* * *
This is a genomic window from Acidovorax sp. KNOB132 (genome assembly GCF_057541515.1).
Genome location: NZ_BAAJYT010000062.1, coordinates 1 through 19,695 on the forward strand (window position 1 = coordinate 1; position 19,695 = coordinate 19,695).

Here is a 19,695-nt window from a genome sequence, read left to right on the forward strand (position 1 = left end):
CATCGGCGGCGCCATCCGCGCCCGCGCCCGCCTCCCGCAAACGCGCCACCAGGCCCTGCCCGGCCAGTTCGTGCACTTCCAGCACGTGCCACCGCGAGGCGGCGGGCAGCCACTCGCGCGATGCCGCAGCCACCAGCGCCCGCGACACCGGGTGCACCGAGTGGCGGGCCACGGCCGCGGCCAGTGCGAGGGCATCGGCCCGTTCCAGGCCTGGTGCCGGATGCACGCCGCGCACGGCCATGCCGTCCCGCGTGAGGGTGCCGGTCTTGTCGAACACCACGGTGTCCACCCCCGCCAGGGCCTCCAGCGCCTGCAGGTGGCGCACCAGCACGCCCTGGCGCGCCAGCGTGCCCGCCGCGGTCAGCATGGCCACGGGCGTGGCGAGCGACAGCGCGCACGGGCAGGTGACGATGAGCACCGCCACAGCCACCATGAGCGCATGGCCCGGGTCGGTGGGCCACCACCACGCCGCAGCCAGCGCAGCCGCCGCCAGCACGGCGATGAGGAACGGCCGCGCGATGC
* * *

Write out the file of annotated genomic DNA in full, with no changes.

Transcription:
This is a genomic window from Acidovorax sp. KNOB132 (genome assembly GCF_057541515.1).
Genome location: NZ_BAAJYT010000062.1, coordinates 1 through 19,695 on the forward strand (window position 1 = coordinate 1; position 19,695 = coordinate 19,695).

Here is a 19,695-nt window from a genome sequence, read left to right on the forward strand (position 1 = left end):
CATCGGCGGCGCCATCCGCGCCCGCGCCCGCCTCCCGCAAACGCGCCACCAGGCCCTGCCCGGCCAGTTCGTGCACTTCCAGCACGTGCCACCGCGAGGCGGCGGGCAGCCACTCGCGCGATGCCGCAGCCACCAGCGCCCGCGACACCGGGTGCACCGAGTGGCGGGCCACGGCCGCGGCCAGTGCGAGGGCATCGGCCCGTTCCAGGCCTGGTGCCGGATGCACGCCGCGCACGGCCATGCCGTCCCGCGTGAGGGTGCCGGTCTTGTCGAACACCACGGTGTCCACCCCCGCCAGGGCCTCCAGCGCCTGCAGGTGGCGCACCAGCACGCCCTGGCGCGCCAGCGTGCCCGCCGCGGTCAGCATGGCCACGGGCGTGGCGAGCGACAGCGCGCACGGGCAGGTGACGATGAGCACCGCCACAGCCACCATGAGCGCATGGCCCGGGTCGGTGGGCCACCACCACGCCGCAGCCAGCGCAGCCGCCGCCAGCACGGCGATGAGGAACGGCCGCGCGATGC